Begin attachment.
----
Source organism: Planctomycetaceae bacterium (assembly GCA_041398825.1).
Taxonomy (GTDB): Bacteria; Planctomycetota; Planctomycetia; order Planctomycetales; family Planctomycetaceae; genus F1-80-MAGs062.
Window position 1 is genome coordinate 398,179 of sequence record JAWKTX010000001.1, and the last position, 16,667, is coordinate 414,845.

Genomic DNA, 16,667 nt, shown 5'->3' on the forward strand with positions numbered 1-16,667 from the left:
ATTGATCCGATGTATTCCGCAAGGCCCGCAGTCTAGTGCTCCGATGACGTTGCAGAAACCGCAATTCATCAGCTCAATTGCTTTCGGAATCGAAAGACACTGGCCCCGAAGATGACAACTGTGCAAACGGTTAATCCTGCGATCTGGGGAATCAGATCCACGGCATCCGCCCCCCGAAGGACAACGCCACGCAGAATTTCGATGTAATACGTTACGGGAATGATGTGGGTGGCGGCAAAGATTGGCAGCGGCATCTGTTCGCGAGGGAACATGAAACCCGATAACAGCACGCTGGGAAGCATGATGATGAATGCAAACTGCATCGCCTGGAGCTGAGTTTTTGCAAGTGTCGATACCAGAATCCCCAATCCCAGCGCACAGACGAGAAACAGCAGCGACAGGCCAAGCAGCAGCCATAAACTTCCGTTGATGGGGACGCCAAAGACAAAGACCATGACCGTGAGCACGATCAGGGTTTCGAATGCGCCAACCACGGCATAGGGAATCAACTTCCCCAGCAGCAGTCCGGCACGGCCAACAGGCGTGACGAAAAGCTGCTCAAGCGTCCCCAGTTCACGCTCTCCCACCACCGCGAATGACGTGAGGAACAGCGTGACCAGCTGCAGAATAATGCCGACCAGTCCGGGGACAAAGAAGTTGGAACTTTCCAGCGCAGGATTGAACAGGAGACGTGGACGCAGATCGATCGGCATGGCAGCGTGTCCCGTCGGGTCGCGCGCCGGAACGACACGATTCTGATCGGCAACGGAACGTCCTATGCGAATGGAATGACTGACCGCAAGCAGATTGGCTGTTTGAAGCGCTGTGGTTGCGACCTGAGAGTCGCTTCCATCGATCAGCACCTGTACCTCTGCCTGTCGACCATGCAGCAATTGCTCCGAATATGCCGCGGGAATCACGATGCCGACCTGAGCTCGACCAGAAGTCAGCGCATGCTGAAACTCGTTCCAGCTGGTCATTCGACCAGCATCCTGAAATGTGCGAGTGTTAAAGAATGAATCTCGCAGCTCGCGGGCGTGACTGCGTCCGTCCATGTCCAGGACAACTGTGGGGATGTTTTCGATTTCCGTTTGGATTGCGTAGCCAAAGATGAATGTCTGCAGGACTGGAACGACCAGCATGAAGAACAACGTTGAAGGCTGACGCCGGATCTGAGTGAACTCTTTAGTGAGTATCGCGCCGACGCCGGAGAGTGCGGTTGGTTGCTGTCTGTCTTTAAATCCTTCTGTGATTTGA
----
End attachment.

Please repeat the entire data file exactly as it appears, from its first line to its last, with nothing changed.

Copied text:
Source organism: Planctomycetaceae bacterium (assembly GCA_041398825.1).
Taxonomy (GTDB): Bacteria; Planctomycetota; Planctomycetia; order Planctomycetales; family Planctomycetaceae; genus F1-80-MAGs062.
Window position 1 is genome coordinate 398,179 of sequence record JAWKTX010000001.1, and the last position, 16,667, is coordinate 414,845.

Genomic DNA, 16,667 nt, shown 5'->3' on the forward strand with positions numbered 1-16,667 from the left:
ATTGATCCGATGTATTCCGCAAGGCCCGCAGTCTAGTGCTCCGATGACGTTGCAGAAACCGCAATTCATCAGCTCAATTGCTTTCGGAATCGAAAGACACTGGCCCCGAAGATGACAACTGTGCAAACGGTTAATCCTGCGATCTGGGGAATCAGATCCACGGCATCCGCCCCCCGAAGGACAACGCCACGCAGAATTTCGATGTAATACGTTACGGGAATGATGTGGGTGGCGGCAAAGATTGGCAGCGGCATCTGTTCGCGAGGGAACATGAAACCCGATAACAGCACGCTGGGAAGCATGATGATGAATGCAAACTGCATCGCCTGGAGCTGAGTTTTTGCAAGTGTCGATACCAGAATCCCCAATCCCAGCGCACAGACGAGAAACAGCAGCGACAGGCCAAGCAGCAGCCATAAACTTCCGTTGATGGGGACGCCAAAGACAAAGACCATGACCGTGAGCACGATCAGGGTTTCGAATGCGCCAACCACGGCATAGGGAATCAACTTCCCCAGCAGCAGTCCGGCACGGCCAACAGGCGTGACGAAAAGCTGCTCAAGCGTCCCCAGTTCACGCTCTCCCACCACCGCGAATGACGTGAGGAACAGCGTGACCAGCTGCAGAATAATGCCGACCAGTCCGGGGACAAAGAAGTTGGAACTTTCCAGCGCAGGATTGAACAGGAGACGTGGACGCAGATCGATCGGCATGGCAGCGTGTCCCGTCGGGTCGCGCGCCGGAACGACACGATTCTGATCGGCAACGGAACGTCCTATGCGAATGGAATGACTGACCGCAAGCAGATTGGCTGTTTGAAGCGCTGTGGTTGCGACCTGAGAGTCGCTTCCATCGATCAGCACCTGTACCTCTGCCTGTCGACCATGCAGCAATTGCTCCGAATATGCCGCGGGAATCACGATGCCGACCTGAGCTCGACCAGAAGTCAGCGCATGCTGAAACTCGTTCCAGCTGGTCATTCGACCAGCATCCTGAAATGTGCGAGTGTTAAAGAATGAATCTCGCAGCTCGCGGGCGTGACTGCGTCCGTCCATGTCCAGGACAACTGTGGGGATGTTTTCGATTTCCGTTTGGATTGCGTAGCCAAAGATGAATGTCTGCAGGACTGGAACGACCAGCATGAAGAACAACGTTGAAGGCTGACGCCGGATCTGAGTGAACTCTTTAGTGAGTATCGCGCCGACGCCGGAGAGTGCGGTTGGTTGCTGTCTGTCTTTAAATCCTTCTGTGATTTGA